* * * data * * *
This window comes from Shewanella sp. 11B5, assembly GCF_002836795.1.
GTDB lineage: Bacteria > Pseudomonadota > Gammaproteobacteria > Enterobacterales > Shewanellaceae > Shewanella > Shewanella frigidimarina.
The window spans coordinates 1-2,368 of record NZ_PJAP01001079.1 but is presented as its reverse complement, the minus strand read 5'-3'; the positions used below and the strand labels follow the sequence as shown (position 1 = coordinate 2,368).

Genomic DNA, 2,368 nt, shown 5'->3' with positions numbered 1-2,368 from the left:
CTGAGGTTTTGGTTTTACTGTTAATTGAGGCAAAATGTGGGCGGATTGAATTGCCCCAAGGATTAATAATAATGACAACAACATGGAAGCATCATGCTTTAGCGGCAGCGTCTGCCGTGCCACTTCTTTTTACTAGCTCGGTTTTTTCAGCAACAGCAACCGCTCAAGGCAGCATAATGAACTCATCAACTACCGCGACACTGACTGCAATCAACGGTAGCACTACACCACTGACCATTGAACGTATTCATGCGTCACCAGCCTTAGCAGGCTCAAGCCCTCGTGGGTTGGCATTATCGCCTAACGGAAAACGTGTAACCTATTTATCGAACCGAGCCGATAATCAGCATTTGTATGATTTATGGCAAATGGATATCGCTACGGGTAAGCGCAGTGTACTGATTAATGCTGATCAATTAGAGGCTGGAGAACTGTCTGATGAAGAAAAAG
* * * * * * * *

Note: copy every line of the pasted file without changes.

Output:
This window comes from Shewanella sp. 11B5, assembly GCF_002836795.1.
GTDB lineage: Bacteria > Pseudomonadota > Gammaproteobacteria > Enterobacterales > Shewanellaceae > Shewanella > Shewanella frigidimarina.
The window spans coordinates 1-2,368 of record NZ_PJAP01001079.1 but is presented as its reverse complement, the minus strand read 5'-3'; the positions used below and the strand labels follow the sequence as shown (position 1 = coordinate 2,368).

Genomic DNA, 2,368 nt, shown 5'->3' with positions numbered 1-2,368 from the left:
CTGAGGTTTTGGTTTTACTGTTAATTGAGGCAAAATGTGGGCGGATTGAATTGCCCCAAGGATTAATAATAATGACAACAACATGGAAGCATCATGCTTTAGCGGCAGCGTCTGCCGTGCCACTTCTTTTTACTAGCTCGGTTTTTTCAGCAACAGCAACCGCTCAAGGCAGCATAATGAACTCATCAACTACCGCGACACTGACTGCAATCAACGGTAGCACTACACCACTGACCATTGAACGTATTCATGCGTCACCAGCCTTAGCAGGCTCAAGCCCTCGTGGGTTGGCATTATCGCCTAACGGAAAACGTGTAACCTATTTATCGAACCGAGCCGATAATCAGCATTTGTATGATTTATGGCAAATGGATATCGCTACGGGTAAGCGCAGTGTACTGATTAATGCTGATCAATTAGAGGCTGGAGAACTGTCTGATGAAGAAAAAG